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Alfred Roebuck ( -1962) of Hadfields
1962 Obituary 
Mr Alfred Roebuck, President of the Institution of Mechanical Engineers, 1953-1954, who died on the 19th January, was in his lifetime a splendid example of a man who, from a simple beginning, rose to the top of his profession.
He spent his early boyhood among open fields on the outskirts of Sheffield. By the time he was old enough to become an apprentice, those fields were an industrial site and he was soon engaged in helping to develop, to its fullest extent, the East Hecla Works of Hadfields Ltd. He spent the whole of his working life in the service of that Company, rising some years before his retirement to the position of Works Director.
During this lengthy period with one firm, he interested himself in many activities in the Sheffield area. He also supported the many Institutions and Societies connected with the Engineering and Iron and Steel Industries.
In 1949 he was appointed, by the Anglo-American Council on Productivity, leader of the first specialist team to visit the U.S.A. to study materials handling in factories. After the publication of their report he was much in demand for follow-up talks and lectures at home and abroad.
He was always a staunch supporter of the Junior Institution of Engineers, of which he was President in 1949-50, a friend giving inspiration to its young members.
After several years' active service on the Council of this Institution, particularly on the Membership Committee, he became President in 1953. The Summer Meeting for that year was, appropriately enough, held in his own Sheffield. He was in the ideal position for President. He had a life-long experience in full activity as an engineer and, having recently retired from full-time day to day work, he was free to devote his time to the affairs of the Institution.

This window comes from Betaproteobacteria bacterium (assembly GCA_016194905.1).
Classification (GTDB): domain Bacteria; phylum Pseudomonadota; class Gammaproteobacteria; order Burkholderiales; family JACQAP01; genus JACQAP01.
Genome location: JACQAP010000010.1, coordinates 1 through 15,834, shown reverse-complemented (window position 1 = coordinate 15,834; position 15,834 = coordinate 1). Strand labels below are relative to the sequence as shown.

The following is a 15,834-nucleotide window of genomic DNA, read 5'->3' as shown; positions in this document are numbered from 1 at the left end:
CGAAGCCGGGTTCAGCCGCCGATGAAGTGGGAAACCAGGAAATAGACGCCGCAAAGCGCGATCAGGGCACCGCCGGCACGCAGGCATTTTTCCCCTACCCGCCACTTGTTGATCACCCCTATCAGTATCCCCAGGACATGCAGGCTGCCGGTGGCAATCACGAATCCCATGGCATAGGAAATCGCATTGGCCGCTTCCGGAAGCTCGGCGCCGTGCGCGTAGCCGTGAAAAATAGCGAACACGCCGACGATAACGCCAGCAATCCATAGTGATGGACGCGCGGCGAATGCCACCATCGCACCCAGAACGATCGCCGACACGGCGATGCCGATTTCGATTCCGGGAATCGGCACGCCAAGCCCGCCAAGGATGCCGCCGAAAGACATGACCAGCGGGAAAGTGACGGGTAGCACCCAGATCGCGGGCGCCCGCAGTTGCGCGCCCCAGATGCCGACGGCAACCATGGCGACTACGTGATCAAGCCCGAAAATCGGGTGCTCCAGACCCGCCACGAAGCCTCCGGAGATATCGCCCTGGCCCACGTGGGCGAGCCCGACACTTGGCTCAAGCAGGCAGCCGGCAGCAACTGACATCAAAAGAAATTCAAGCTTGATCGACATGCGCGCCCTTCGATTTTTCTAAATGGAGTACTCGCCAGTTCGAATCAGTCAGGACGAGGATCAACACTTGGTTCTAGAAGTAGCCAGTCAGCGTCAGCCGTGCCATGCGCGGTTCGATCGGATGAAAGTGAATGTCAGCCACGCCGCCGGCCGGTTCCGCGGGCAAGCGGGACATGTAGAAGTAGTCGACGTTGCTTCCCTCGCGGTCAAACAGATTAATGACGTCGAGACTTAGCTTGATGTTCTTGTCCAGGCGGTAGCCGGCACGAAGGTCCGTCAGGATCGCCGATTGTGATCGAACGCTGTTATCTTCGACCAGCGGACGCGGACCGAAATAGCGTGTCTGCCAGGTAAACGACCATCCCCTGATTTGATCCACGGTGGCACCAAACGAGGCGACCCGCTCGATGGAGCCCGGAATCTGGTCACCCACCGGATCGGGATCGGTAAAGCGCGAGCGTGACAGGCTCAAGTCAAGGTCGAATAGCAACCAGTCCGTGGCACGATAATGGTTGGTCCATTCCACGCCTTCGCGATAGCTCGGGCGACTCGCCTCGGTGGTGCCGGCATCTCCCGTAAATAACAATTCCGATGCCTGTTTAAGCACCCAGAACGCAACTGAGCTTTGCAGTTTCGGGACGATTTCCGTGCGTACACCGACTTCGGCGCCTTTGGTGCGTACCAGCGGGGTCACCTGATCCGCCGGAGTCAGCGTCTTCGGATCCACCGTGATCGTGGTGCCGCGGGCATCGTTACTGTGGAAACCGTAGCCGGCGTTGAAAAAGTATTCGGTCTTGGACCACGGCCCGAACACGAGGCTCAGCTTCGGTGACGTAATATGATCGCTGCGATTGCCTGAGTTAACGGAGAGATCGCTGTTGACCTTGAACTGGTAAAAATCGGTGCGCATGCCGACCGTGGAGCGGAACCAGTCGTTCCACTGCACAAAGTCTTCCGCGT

The success which he had achieved through his devotion to the ideal that it is the man as a craftsman who really matters, was made very clear by his Presidential Address to the Institution. He said 'My long experience as an engineer has taught me that one does not get the best out of people unless the human relations are good'. He ended his Address by saying how he had enjoyed putting down his thoughts on this subject.
Throughout his career, Alfred Roebuck made friendly personal relations inevitable for all with whom he came in contact. To those who had the privilege of knowing him intimately, he was always cheerful and could face difficulties with a genial countenance. It was typical that during the 1939-45 war when he took charge of Air Raid Precautions in the Works, the letters A.R.P. were said to mean `Alf Roebuck's Pals'.
To his widow and his daughters, who had such a happy home, it must be a comfort and a source of pride that he did so much to make others happy.